Yield: Yields about 28 cookies.
The addition of olive oil makes these tasty cookies moist and rich.
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Toast the pine nuts on a rimmed baking sheet, stirring occasionally, until fragrant and golden, about 5 minutes. Transfer to a small bowl to cool.
In a medium bowl, stir the flour, sugar, zest, baking powder, salt, cinnamon, and pine nuts. In a small bowl, whisk the oil and egg and add to the dry ingredients. Mix with your hands until the dough is evenly moist and holds together when squeezed, 1 to 2 minutes.
Fill a small bowl with about 1/4 cup sugar. Pinch off 1 rounded teaspoonful of dough (about 1/2 oz.). Shape it into a ball, coat it in the sugar, and set it in on a light-colored nonstick cookie sheet. Dip the bottom of a drinking glass in the sugar and flatten the cookie to slightly less than 1/4 inch thick. Repeat to make 13 more cookies.
Bake until the tops are golden and the edges are brown, 9 to 13 minutes. Let the cookies cool on the sheet for several minutes, then transfer them to a rack to cool completely. While the first batch of cookies bakes, shape the remaining dough into cookies and arrange on a second cookie sheet. When the first batch is done, bake the second batch.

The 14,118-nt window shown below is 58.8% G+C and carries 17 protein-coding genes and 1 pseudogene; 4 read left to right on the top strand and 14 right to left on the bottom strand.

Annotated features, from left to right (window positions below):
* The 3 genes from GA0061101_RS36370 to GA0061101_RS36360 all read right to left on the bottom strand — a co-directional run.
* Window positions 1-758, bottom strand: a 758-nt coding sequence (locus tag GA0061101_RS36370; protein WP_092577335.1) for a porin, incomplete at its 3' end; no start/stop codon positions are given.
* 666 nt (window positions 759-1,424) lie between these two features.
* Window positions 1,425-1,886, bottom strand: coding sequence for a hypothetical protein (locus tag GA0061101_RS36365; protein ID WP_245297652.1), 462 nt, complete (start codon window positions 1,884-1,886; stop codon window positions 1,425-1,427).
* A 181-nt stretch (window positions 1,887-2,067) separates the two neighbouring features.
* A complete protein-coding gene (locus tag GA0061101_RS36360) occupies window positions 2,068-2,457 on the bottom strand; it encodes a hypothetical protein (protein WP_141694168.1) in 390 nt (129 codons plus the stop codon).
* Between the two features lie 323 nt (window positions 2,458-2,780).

The cookies will keep in an air-tight container at room temperature for up to 3 days.
Crisp and delicate and just sweet enough to make a satisfying treat. I did make one minor modification: I used three parts all-purpose flour to one part whole-wheat pastry flour. This ratio worked fine. Lacking nonstick cookie sheets, I baked these cookies on regular cookie sheets lined with parchment paper.
Unexpected but loved by everyone who tried them.
These cookies were a big hit. I rolled them in sugar as directed, but used raw sugar on the bottom of the cup to flatten them down. This more course sugar added a nice crunch. I also made one batch with 1T Gran Marnier added, as suggested on this site, and found that the cookies are equally good with or without this change. What a nice, unique cookie, an unexpected surpise.
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